Even the calmest drivers have experienced the occasional moment of road rage as they suffer the follies of another rude or inconsiderate motorist. But what’s most likely to set us off? Getting stuck behind slow pokes who won’t move out of the left lane, tailgaters and those texting while driving are some of the most rage-inducing behaviors, according to a new study by travel site Expedia.
Curiously, the 2014 Road Rage Report found that 69% of those surveyed have been “flipped off” by another motorist for some perceived slight – but only 17% of those who responded to the study said they have ever extended a rude hand gesture on their own.
We’ve all done something to tick off another driver – innocently or not – but some folks just seem intent on being rude, inconsiderate or even reckless. Indeed, despite the fact that almost every state now has a law against texting while driving, the risky act is still unpleasantly common – and rated by 69% of the drivers surveyed as the activity most likely to get their blood boiling.
A close second on the list? The tailgater who seems to think that by riding three feet off your bumper they’ll somehow get to their destination a bit quicker. About 60% of the respondents listed that as a top road rage trigger.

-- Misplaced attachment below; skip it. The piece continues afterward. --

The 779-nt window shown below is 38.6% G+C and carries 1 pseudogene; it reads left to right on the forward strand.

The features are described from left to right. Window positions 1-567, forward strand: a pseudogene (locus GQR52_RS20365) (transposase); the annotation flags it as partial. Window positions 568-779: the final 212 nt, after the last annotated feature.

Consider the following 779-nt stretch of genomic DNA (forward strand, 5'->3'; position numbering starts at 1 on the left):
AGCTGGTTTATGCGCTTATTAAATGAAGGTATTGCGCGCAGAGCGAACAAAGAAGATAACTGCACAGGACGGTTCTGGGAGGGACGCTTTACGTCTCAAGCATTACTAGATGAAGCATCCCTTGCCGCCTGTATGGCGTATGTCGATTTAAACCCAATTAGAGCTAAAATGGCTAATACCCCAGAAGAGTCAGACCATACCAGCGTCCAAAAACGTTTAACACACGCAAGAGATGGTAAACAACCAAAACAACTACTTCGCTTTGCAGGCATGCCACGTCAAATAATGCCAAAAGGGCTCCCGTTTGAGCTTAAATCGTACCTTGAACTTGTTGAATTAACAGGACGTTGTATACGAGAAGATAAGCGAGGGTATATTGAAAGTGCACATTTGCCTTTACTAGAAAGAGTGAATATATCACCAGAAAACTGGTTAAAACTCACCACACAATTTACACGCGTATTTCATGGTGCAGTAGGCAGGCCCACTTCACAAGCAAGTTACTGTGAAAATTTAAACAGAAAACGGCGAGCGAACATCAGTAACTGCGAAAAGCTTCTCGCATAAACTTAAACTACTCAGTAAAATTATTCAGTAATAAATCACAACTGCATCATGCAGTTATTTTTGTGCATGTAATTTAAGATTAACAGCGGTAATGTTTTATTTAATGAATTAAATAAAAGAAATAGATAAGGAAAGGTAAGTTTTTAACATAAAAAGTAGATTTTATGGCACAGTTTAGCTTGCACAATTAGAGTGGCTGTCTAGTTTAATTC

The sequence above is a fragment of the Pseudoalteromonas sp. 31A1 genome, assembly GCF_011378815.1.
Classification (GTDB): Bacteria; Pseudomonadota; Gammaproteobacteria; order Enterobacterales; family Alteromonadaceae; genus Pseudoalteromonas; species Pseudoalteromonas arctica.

Multi-taskers, who may be focusing on everything but driving, rated a complaint by 54% of those surveyed, followed by “Drifters,” who can’t settle into one lane, at 43%, and “Crawlers,” at 39%, who bump along at well below the speed limit.
• The Swerver, who will suddenly change lanes or turn without signaling, at 38%;
• Left Lane Hogs, who will stay in the passing lane no matter how slow they’re driving or how many cars are behind them, 32%
• The Inconsiderate, who make sure you don’t merge into their lane, perhaps putting them one car back in line, 30%;
• Speeders, who are running well about the local limit, 27%;
• Honkers, who seem intent on using the horn to express their frustrations, 18%;
• The Unappreciative, who can’t be bothered to wave or give thanks when you do them a favor, 13%; and
• Red Light Racers, who have to be prepared to blast off the moment the light changes; 12%.
While the survey found that motorists have a long list of peeves when it comes to how others drive, they also admit to some bad behaviors of their own. For one thing, 55% of the 1,001 drivers surveyed by Expedia acknowledged they sometimes use their own mobile phones while behind the wheel, whether to call or text.
The 2014 Road Rage Report – which has an error rate of plus or minus 3.1% — follows another recent survey that indicated Houston has the rudest drivers in the U.S. According to Expedia, however, New York City ranks on top, followed by Los Angeles and Atlanta. But big cities, in general, are seen as having the rudest drivers.